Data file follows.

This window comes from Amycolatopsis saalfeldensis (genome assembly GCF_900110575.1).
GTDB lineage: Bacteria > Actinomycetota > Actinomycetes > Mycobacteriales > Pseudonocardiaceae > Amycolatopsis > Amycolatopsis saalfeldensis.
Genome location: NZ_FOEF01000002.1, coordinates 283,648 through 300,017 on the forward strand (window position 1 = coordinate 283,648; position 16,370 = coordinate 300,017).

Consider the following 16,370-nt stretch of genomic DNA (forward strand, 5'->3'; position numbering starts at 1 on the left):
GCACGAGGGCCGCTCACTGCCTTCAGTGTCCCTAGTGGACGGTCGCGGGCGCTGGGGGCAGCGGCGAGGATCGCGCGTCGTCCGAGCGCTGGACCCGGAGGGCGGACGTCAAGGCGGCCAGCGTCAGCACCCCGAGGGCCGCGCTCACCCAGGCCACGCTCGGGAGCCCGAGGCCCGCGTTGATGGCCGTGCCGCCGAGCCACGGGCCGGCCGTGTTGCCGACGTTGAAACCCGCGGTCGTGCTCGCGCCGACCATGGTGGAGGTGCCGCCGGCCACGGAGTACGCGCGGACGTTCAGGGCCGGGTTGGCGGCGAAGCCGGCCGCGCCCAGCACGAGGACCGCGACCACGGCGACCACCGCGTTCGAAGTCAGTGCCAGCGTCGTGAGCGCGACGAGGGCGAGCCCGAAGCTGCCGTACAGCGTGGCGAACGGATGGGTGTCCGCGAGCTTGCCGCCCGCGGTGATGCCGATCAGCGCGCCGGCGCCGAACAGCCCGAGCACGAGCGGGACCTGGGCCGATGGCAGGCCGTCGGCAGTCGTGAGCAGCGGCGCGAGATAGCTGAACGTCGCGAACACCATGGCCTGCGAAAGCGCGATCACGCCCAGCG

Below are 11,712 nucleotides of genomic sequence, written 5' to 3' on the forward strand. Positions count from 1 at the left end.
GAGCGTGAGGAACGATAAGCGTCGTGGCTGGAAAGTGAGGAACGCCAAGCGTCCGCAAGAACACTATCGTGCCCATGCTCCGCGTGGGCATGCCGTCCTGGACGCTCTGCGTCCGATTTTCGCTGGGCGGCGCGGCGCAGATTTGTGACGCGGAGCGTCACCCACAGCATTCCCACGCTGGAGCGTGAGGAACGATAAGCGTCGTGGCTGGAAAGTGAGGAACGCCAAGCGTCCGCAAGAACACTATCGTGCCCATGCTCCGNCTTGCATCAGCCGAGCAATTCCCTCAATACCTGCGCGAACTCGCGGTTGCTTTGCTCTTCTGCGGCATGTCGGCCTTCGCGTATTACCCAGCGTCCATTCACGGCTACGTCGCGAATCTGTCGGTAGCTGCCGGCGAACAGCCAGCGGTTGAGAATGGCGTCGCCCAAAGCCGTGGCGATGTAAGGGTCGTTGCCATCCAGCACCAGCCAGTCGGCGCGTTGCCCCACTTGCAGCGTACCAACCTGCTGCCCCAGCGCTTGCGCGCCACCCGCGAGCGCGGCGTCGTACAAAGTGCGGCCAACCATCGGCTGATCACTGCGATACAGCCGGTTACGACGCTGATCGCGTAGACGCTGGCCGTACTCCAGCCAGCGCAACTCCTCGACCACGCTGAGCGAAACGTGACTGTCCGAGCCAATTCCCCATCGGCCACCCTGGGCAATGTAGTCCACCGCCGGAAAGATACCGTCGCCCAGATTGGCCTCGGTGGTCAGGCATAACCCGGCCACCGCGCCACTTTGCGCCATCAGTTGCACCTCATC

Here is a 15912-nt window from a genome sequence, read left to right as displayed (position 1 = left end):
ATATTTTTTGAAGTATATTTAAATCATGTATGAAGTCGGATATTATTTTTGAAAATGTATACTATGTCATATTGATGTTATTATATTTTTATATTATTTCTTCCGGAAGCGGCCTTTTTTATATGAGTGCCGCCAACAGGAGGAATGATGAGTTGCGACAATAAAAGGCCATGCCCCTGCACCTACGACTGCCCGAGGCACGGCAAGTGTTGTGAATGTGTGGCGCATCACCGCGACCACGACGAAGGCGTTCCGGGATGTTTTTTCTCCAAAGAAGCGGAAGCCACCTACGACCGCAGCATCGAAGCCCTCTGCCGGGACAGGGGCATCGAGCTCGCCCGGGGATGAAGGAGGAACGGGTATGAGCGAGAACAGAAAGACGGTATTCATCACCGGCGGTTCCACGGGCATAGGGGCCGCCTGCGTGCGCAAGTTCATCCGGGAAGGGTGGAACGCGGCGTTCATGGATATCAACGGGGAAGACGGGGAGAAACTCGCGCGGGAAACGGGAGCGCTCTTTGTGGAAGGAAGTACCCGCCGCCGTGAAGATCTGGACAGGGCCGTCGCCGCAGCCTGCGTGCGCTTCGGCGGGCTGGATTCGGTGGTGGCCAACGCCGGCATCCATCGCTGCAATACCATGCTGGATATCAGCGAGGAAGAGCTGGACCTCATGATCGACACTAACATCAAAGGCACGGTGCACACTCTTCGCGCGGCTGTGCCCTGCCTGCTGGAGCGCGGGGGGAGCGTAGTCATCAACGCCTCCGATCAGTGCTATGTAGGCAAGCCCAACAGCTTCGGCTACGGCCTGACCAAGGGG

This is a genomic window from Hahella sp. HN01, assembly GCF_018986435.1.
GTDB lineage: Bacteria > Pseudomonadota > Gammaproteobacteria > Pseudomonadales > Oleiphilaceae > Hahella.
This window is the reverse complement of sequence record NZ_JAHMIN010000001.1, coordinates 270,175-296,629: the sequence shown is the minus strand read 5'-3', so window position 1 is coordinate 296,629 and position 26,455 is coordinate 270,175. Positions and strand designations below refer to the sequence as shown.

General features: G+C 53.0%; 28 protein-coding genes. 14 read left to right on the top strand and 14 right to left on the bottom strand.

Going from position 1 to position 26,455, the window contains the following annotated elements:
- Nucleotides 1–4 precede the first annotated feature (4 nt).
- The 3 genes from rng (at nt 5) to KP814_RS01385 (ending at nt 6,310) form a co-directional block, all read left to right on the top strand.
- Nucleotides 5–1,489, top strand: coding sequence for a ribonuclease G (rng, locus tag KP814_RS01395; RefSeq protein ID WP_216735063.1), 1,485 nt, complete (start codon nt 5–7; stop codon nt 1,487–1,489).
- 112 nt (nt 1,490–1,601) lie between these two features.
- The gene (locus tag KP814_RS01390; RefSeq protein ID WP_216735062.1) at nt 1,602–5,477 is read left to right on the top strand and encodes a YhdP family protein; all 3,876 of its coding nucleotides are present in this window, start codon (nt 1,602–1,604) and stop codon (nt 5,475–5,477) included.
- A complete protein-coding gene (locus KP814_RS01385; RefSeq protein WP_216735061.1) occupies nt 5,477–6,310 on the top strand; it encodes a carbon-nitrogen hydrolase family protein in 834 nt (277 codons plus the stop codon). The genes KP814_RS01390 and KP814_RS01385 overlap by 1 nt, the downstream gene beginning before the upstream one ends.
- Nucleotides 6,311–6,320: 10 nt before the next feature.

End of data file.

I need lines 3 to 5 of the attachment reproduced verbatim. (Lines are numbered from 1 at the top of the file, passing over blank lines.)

Genome location: NZ_FOEF01000002.1, coordinates 283,648 through 300,017 on the forward strand (window position 1 = coordinate 283,648; position 16,370 = coordinate 300,017).

Consider the following 16,370-nt stretch of genomic DNA (forward strand, 5'->3'; position numbering starts at 1 on the left):
GCACGAGGGCCGCTCACTGCCTTCAGTGTCCCTAGTGGACGGTCGCGGGCGCTGGGGGCAGCGGCGAGGATCGCGCGTCGTCCGAGCGCTGGACCCGGAGGGCGGACGTCAAGGCGGCCAGCGTCAGCACCCCGAGGGCCGCGCTCACCCAGGCCACGCTCGGGAGCCCGAGGCCCGCGTTGATGGCCGTGCCGCCGAGCCACGGGCCGGCCGTGTTGCCGACGTTGAAACCCGCGGTCGTGCTCGCGCCGACCATGGTGGAGGTGCCGCCGGCCACGGAGTACGCGCGGACGTTCAGGGCCGGGTTGGCGGCGAAGCCGGCCGCGCCCAGCACGAGGACCGCGACCACGGCGACCACCGCGTTCGAAGTCAGTGCCAGCGTCGTGAGCGCGACGAGGGCGAGCCCGAAGCTGCCGTACAGCGTGGCGAACGGATGGGTGTCCGCGAGCTTGCCGCCCGCGGTGATGCCGATCAGCGCGCCGGCGCCGAACAGCCCGAGCACGAGCGGGACCTGGGCCGATGGCAGGCCGTCGGCAGTCGTGAGCAGCGGCGCGAGATAGCTGAACGTCGCGAACACCATGGCCTGCGAAAGCGCGATCACGCCCAGCG